There are a number of reasons why people decide to get a tortoise. It may be because they are fairly easy to care for and require less attention than some domestic animals, or it may just be that you or your children have a fondness for them. Regardless of the reason, buying a tortoise isn’t as simple as going down to the local pet store and saying, “I want to buy a tortoise.” Based on your individual personality, your schedule, and the space you have, you are need to figure out what is the best type of tortoise to get for a pet. If you don’t have any clue, here are four popular types that make great pets.
Also known as the Russian or Horsfield tortoise, this species is quite small compared to some others. Females range from 8-10 inches when fully mature, while males (who don’t need extra space for eggs) are slightly smaller at around 6-8 inches. Although it’s commonly called a Russian tortoise, this is somewhat inaccurate, because even though they do inhabit the area known as the Russian steppes, their origin lies mostly in the heart of Asia, and extends into Iran, Afghanistan , northern Pakistan, and Kazakhstan, and north-western China. They are distinguished by their rounded shell, olive green skin, and the four claws on each foot.
In the wild, these reptiles live in arid, open climates. So, even though they are smaller herbivores that are easy to feed (they eat a wide variety of greens, flowers, hay and grasses), you shouldn’t assume that they don’t have specific needs that must be met. As a pet, this species thrives in extreme conditions, which means cold winters and hot summers, and that they fare better outdoors. They are natural diggers and climbers, hibernating for much of the year until they surface around March. Then, after around three months, they dig back underground to avoid the hottest part of the summer. You may accommodate them in a greenhouse environment, however, provided they are given ample sand and gravel for digging, and a secure cage (they are climbers, so if you don’t secure their living space they will escape).
Since they are accustomed to more arid, desert-like climates, the Horsefield tortoise is not a good choice for humid or damp areas. This species cannot tolerate the moist air and may end up with respiratory conditions. Additionally, although the Horsefield tortoise is a cute pet, if you are looking for a more active reptile, this isn’t it.
Life span: 50-60 years
The Leopard Tortoise
Compared to other tortoises, the Leopard tortoise is a passionate grazer who needs a consistent diet of high fiber grasses and greens. They love the warm outdoors (around 80⁰F-90⁰F), cannot tolerate humid climates, and fare better in areas where the nighttime temperatures stay above 65 degrees Fahrenheit (ideal is 65⁰F-75⁰F). If they are kept indoors, it is important that they be given a Calcium and Vitamin D3 supplement to keep them healthy, as well as provide them a long cage (8 feet minimum) with temperature control, a basking light, and a shallow pool of water.
Unlike the Horsefield tortoise, they do not hibernate, although they may slow down slightly in the winter months. These tortoises are also a little larger, measuring approximately 16-18 inches on average, although they can grow to 24 inches. They are also more substantial in weight, with the low side being 40 pounds, and the top being around 70 pounds. These tortoises are a great choice for those who want a more active species.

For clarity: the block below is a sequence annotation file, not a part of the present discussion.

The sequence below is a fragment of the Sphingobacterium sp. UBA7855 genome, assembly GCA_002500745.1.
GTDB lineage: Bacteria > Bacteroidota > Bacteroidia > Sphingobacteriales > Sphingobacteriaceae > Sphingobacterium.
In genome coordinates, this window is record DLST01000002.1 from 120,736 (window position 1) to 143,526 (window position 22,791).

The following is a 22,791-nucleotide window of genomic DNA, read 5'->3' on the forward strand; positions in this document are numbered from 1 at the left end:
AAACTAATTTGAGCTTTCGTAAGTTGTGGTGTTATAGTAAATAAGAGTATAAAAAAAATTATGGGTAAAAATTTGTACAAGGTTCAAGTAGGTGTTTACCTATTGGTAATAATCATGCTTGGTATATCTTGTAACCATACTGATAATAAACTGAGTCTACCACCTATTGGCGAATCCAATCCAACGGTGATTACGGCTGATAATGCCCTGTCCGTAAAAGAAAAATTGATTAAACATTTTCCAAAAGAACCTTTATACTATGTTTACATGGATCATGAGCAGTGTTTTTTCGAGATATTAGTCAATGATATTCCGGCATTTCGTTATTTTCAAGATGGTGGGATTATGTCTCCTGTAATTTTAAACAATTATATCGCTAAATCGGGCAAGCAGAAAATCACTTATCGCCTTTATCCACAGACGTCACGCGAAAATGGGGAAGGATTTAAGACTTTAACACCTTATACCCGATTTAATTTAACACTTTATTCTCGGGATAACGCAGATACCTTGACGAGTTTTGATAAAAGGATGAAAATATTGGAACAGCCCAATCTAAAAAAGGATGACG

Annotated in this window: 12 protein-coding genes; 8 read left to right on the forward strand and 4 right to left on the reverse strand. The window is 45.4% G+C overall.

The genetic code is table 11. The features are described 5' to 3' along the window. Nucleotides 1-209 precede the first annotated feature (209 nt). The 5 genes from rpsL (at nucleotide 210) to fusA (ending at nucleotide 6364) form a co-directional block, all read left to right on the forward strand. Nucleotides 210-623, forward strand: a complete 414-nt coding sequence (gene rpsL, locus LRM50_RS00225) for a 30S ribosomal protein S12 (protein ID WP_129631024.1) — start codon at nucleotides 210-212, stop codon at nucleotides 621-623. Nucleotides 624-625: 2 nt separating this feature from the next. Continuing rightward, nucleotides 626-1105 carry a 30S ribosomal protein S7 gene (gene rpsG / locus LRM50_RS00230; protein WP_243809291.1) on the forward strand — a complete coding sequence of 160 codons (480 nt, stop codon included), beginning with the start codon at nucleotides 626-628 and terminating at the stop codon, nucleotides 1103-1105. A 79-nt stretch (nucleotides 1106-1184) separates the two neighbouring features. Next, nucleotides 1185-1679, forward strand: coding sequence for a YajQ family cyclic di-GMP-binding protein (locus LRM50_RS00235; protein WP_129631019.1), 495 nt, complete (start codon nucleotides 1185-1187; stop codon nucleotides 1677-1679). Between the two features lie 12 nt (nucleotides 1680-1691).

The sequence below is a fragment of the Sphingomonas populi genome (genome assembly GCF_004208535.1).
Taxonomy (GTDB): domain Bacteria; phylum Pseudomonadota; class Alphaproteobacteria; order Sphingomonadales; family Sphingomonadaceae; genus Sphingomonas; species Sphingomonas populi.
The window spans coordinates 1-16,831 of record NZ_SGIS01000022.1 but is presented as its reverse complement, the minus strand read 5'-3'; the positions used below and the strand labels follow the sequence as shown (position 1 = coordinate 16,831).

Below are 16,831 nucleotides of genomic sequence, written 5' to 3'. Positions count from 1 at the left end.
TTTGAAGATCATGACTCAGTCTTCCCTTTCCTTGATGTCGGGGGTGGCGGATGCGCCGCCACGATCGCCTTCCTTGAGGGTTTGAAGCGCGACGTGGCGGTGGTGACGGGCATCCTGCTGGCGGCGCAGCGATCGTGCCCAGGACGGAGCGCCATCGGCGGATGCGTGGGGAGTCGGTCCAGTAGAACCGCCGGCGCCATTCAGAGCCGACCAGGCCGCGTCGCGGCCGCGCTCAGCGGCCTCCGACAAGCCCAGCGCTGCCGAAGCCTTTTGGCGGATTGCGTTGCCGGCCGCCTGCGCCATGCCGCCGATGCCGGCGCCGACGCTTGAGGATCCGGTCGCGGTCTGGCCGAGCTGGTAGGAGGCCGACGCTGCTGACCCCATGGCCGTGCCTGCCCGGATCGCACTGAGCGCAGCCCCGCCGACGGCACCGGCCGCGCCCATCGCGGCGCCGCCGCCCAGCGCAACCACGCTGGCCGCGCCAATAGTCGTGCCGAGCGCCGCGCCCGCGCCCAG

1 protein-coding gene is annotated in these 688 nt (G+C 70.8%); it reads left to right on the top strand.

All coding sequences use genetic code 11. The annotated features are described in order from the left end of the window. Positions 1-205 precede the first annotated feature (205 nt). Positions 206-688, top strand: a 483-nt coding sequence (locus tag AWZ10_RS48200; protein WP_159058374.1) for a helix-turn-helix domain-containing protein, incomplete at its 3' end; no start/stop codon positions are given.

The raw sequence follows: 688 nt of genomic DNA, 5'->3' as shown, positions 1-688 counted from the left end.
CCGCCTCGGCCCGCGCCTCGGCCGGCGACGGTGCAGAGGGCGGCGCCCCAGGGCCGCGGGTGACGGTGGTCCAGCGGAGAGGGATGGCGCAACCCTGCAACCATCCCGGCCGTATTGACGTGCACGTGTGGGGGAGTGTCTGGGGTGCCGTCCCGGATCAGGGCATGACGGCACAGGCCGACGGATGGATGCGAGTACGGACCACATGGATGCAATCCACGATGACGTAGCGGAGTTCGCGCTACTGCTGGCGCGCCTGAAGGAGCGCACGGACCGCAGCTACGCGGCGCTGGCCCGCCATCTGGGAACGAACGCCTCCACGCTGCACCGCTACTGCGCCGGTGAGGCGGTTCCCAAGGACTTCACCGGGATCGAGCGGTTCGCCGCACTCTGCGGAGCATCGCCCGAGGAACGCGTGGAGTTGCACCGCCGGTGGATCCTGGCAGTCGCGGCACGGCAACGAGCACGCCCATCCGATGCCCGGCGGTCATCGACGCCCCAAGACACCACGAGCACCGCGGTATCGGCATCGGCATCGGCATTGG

Life span: around 50 years.
Sulcata Tortoise/ African Spurred Tortoise
The Sulcata Tortoise is one of the coolest looking and largest tortoises in the world; and, although they are called by different names, the Sulcata tortoise is actually the same as the African Spurred tortoise. The length of the Sulcata generally ranges from 24-30 inches and they can weigh between 80-110 pounds, although some can get even bigger. Like the Leopard tortoise, it is an avid grazer who needs a high fiber/low protein diet. The diet should consist of grasses, hays, edible weeds, flowers, and green leafy vegetables. Seventy-five percent of their diet, however, should be in the form of grasses and hays. It would also serve them well if they were provided a Calcium/D3 supplement on a regular basis.
Because the Sulcata is so large, it is really impractical to keep them indoors unless absolutely necessary. Even then, it may be better to consider a heated shed or greenhouse. They do not hibernate, and need warm climates of up to 100⁰F in the daytime, and above 70⁰F at night. If the temperature drop below the 70⁰F mark, you will need to provide a heated shelter.
One of the easiest options for creating a good environment for your Sulcata/African Spurred tortoise in your backyard is to provide them with a doghouse for shelter and a shallow pan of water. For safety reasons, because they are prone to burrowing and flipping, any fencing should extend underground and steep inclines should be out of their access (if they flip over and you aren’t home for a while, they can die).
Life span: 80-100 years
Which Tortoise is the Best for You?
When it comes to food, nearly all tortoises feed on the same type of diet: grasses, hay, some edible weeds and fibrous greens. So, feeding is going to be the same, regardless. It’s important, however that they all avoid foods which contain fruit or animal protein, and those high in oxalates (like beet and mustard greens, broccoli, cauliflower, spinach, and kale). Plus, even though they sell tortoise pellets, it’s not a good idea to use them.
Other considerations include size, longevity, and space, and each of the tortoises have their own unique characteristics. So, the bottom line is that you just have to pick one that suits you. Just remember, to pay attention to how long their lifespan is. They can live for decades (even longer than the average person), and raising and caring for these reptiles are a long-term commitment.